Missed opportunities for HIV diagnosis among those at risk

June 27, 2018

(HealthDay)—Considerable numbers of men who have sex with men (MSM) and persons who inject drugs (PWID) who are unaware of their HIV infection report missed opportunities for diagnosis, according to a research letter published online June 26 in the Journal of the American Medical Association.

Cyprian Wejnert, Ph.D., from the U.S. Centers for Disease Control and Prevention in Atlanta, and colleagues estimated the percentages of MSM and PWID who were unaware of their HIV infection and had missed opportunities for testing and diagnosis in clinical settings. Data were included for 9,105 MSM and 19,357 PWID.

The researchers found that 22 percent of MSM and 8 percent of PWID had a positive result for HIV infection. Of the participants who were HIV positive, 8 and 12 percent, respectively, were unaware of their infection. Among those who were unaware, 81 percent of MSM and 65 percent of PWID reported having visited a clinician in the past year. In that time, 43 and 24 percent, respectively, reported being offered an HIV test. Overall, 44 percent of unaware MSM and 77 percent of unaware PWID reported not being tested for HIV test in the past year; 52 and 45 percent of those not tested in the past year reported not having been offered an HIV test at a clinic visit.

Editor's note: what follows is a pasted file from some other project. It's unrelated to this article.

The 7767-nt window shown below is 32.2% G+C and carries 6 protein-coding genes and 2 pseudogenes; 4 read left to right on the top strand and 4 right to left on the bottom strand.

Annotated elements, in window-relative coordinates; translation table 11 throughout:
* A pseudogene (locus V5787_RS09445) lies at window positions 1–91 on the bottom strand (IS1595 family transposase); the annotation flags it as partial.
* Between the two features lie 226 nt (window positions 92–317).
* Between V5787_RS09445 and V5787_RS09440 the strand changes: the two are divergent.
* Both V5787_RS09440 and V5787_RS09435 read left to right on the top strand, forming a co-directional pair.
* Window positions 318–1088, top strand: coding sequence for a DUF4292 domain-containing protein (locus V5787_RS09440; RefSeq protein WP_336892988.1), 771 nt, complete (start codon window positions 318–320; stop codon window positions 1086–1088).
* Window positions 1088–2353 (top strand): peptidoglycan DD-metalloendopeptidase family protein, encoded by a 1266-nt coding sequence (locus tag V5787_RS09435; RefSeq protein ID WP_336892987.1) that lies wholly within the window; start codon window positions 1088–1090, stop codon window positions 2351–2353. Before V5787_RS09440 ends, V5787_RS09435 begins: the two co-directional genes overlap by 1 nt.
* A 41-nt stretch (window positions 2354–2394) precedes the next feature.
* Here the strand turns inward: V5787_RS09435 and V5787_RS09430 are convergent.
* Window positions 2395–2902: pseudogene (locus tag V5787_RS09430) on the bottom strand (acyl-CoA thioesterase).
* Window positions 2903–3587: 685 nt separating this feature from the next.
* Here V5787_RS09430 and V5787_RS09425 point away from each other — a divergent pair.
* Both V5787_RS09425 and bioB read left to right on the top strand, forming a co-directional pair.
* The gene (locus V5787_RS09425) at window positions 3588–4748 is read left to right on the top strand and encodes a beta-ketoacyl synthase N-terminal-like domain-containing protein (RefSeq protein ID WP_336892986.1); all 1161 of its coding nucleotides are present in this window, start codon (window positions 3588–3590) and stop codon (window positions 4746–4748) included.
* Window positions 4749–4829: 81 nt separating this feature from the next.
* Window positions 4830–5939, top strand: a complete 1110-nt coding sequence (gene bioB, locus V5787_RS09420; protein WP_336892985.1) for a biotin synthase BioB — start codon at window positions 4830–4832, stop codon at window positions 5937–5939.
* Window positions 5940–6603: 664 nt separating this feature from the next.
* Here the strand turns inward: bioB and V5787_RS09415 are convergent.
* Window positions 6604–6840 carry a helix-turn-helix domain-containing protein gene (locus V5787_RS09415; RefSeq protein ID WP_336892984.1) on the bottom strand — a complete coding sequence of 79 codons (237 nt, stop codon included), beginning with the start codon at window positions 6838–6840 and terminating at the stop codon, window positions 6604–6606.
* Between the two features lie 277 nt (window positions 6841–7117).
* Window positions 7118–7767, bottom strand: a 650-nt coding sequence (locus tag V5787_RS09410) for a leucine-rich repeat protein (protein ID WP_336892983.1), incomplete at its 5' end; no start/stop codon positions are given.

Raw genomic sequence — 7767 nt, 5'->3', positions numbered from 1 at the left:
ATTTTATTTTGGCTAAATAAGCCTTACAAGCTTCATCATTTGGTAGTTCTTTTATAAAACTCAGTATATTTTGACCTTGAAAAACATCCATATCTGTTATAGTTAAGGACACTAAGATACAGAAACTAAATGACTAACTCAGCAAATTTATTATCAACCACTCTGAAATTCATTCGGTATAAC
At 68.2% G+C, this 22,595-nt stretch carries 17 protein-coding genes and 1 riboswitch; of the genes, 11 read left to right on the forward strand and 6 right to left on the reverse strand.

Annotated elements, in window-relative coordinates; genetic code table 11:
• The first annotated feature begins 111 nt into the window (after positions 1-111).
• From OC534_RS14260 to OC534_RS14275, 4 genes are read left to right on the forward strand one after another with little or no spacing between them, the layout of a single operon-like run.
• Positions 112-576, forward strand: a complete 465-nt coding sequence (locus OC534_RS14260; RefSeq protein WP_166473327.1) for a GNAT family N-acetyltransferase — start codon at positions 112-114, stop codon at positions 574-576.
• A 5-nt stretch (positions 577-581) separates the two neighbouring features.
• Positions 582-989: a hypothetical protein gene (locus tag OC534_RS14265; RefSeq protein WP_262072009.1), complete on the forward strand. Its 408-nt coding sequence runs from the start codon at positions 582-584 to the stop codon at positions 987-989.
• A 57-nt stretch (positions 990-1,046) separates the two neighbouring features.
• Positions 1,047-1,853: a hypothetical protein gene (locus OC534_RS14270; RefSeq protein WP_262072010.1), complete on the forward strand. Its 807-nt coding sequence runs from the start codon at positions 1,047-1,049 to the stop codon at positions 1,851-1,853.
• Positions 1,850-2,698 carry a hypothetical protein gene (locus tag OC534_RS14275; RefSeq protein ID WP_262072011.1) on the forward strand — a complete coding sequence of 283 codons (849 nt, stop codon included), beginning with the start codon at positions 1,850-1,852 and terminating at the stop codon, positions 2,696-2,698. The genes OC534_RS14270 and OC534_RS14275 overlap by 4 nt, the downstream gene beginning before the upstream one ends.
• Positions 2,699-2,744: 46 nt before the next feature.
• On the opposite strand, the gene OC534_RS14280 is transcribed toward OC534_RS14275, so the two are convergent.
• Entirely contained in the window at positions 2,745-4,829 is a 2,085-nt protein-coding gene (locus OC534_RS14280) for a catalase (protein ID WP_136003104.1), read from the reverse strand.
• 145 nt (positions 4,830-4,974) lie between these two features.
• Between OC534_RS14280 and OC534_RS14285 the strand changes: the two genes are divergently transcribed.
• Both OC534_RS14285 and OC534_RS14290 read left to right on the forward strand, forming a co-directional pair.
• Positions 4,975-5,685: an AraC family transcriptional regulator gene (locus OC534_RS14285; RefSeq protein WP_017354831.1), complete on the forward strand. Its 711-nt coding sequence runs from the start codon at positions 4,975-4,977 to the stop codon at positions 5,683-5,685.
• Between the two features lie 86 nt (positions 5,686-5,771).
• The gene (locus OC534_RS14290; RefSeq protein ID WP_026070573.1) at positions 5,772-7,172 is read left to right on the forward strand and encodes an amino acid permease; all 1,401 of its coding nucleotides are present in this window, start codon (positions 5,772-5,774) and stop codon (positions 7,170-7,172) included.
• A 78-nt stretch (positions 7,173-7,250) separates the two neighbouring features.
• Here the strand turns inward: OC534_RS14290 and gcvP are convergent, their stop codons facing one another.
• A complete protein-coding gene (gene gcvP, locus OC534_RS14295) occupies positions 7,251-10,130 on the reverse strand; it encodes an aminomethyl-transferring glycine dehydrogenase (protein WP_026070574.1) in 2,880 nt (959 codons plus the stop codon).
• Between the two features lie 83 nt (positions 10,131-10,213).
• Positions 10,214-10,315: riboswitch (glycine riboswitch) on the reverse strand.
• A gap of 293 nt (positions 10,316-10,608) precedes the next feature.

"Eliminating missed opportunities for HIV testing and diagnosis in health care settings may reduce HIV transmission, especially among high-risk groups," the authors write.

Explore further: New perspectives on risk of HIV and hepatitis among injecting drug users

More information: Abstract/Full Text (subscription or payment may be required)

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